Previously, we introduced the reader to gender dysphoria and to whether there is something distinctly Christian to be offered to someone who faces real and enduring psychological and emotional distress. Now, let’s take a more practical approach to this discussion.
So, if even the integration of Christian elements into adaptive coping doesn't work for a dysphoric individual, what else does Christianity potentially bring to the discussion of coping? In this article, we will discuss the unique gifts God offers those within the Christian faith to support themselves and others in the midst of navigating these troubled waters in daily life.
This week iAt presents a 4-part series entitled, "Gender Dysphoria & the Question of Distinctly Christian Resources," written by Mark A. Yarhouse, Psy.D. & Julia Sadusky, M.A.
If we want to make the world and the church a better place for women, we have to work institutionally. Whether a woman is a complementarian or an egalitarian, in whatever ways we can, we together call the institution of the church to recognize and empower the great work women are already doing.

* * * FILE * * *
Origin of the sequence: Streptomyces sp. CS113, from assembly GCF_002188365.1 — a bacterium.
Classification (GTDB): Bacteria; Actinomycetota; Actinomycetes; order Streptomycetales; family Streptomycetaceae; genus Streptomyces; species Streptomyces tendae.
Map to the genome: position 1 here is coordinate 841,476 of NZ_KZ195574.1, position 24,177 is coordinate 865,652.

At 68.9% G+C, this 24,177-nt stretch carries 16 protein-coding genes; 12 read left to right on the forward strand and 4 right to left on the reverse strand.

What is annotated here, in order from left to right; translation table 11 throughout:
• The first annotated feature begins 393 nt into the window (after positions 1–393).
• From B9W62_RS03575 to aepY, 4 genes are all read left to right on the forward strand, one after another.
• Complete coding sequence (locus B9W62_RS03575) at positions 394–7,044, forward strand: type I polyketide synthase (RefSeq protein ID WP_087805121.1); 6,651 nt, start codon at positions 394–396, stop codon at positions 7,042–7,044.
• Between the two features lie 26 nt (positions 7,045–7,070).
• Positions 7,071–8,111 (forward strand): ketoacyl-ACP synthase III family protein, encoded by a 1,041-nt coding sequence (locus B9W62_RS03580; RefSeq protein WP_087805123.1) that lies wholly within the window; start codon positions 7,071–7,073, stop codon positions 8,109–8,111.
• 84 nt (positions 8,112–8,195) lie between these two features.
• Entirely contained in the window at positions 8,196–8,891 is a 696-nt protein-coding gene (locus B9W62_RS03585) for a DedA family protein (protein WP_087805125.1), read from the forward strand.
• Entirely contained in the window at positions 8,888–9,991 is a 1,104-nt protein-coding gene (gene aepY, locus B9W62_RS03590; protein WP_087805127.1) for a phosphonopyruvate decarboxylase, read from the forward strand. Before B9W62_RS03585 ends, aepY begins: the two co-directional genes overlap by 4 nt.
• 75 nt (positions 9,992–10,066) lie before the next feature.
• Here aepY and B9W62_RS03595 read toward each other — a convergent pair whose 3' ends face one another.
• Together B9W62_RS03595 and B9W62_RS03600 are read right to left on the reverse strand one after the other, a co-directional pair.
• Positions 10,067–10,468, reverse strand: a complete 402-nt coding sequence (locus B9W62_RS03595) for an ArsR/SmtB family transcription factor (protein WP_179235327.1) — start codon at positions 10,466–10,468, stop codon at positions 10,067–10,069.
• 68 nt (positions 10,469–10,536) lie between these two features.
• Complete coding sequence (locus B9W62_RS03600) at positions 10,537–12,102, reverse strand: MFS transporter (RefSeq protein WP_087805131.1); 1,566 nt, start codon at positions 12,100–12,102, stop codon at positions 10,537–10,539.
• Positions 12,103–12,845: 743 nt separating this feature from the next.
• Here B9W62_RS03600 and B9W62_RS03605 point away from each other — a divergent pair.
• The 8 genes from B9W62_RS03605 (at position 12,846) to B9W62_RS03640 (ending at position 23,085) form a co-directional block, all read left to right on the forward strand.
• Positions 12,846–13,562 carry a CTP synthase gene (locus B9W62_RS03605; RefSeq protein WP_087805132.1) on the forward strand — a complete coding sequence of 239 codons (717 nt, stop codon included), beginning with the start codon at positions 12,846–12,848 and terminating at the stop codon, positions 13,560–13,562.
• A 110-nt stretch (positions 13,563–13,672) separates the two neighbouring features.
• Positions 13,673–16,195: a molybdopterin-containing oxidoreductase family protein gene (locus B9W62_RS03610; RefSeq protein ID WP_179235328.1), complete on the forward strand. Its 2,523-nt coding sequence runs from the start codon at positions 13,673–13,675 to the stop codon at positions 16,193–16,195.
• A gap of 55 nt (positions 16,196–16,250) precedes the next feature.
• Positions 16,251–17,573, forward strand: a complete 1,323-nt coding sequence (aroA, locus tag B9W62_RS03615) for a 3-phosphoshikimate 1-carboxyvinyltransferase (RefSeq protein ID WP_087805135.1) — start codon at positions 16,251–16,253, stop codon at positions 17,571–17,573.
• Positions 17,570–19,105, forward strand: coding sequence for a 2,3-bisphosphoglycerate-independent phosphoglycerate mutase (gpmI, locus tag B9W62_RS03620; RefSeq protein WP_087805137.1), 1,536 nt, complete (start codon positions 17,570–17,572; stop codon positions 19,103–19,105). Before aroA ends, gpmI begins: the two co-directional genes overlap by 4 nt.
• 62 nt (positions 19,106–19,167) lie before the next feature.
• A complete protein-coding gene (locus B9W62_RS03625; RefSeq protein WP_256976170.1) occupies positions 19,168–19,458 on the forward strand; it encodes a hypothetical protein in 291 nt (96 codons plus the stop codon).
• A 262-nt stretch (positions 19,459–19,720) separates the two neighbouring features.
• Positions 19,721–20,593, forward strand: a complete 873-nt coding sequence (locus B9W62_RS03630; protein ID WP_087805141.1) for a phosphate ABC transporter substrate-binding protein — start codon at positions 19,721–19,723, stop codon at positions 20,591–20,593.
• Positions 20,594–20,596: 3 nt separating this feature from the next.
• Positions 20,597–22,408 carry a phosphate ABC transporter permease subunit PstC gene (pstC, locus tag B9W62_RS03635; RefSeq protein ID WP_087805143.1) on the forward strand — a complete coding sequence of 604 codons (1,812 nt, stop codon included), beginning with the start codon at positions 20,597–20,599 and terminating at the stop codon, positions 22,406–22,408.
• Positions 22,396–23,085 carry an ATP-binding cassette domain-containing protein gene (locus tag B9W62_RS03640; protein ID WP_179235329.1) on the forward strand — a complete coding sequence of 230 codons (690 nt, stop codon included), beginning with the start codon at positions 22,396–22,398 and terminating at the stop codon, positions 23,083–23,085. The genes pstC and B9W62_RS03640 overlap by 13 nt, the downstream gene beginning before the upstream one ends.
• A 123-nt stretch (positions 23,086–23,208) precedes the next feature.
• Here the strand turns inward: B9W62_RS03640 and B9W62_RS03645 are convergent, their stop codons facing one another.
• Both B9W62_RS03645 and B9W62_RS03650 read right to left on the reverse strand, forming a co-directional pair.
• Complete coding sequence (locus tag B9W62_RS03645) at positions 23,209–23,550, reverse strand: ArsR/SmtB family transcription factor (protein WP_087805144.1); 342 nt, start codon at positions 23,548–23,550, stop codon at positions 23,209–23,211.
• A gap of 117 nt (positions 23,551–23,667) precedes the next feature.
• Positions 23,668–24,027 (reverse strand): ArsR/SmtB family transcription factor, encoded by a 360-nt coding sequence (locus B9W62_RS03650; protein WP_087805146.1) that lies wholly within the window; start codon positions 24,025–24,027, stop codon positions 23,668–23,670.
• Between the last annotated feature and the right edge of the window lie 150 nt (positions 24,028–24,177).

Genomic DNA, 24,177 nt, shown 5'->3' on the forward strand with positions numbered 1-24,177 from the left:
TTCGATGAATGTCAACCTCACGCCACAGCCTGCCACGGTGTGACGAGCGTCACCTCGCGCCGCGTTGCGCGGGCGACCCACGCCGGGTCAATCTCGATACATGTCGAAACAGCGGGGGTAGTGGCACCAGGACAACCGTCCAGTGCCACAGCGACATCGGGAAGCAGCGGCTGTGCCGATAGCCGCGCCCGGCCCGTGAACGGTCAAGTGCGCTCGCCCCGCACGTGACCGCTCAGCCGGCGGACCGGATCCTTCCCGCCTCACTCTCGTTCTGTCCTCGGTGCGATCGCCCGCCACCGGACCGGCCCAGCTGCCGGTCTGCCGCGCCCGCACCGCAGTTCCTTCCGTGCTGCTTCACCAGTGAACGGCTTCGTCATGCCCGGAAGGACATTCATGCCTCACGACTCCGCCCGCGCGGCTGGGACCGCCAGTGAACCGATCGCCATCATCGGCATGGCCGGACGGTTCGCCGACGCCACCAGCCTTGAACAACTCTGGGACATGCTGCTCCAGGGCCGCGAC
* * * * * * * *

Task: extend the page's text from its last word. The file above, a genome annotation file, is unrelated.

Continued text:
So, essentially, there is the church, where you go to sit with all your children, trying to keep them from wiggling and running away, listening to a man exposit the Scriptures—however competently depends on so many variables—and then, when you wander out, there is not only the blogosphere, but now also the conferences and books and tribal pull of women gathering together to make their way through life.
In the immediate aftermath of Warren’s piece, it appeared that Christian women were falling into two camps—rather than Jen vs. Angelina, we had Jen vs. Tish. But instead of taking sides, it might be more useful for us to realize that we are all, like them, products of historical and cultural forces that define our experiences and constrain our choices in ways we often fail to realize.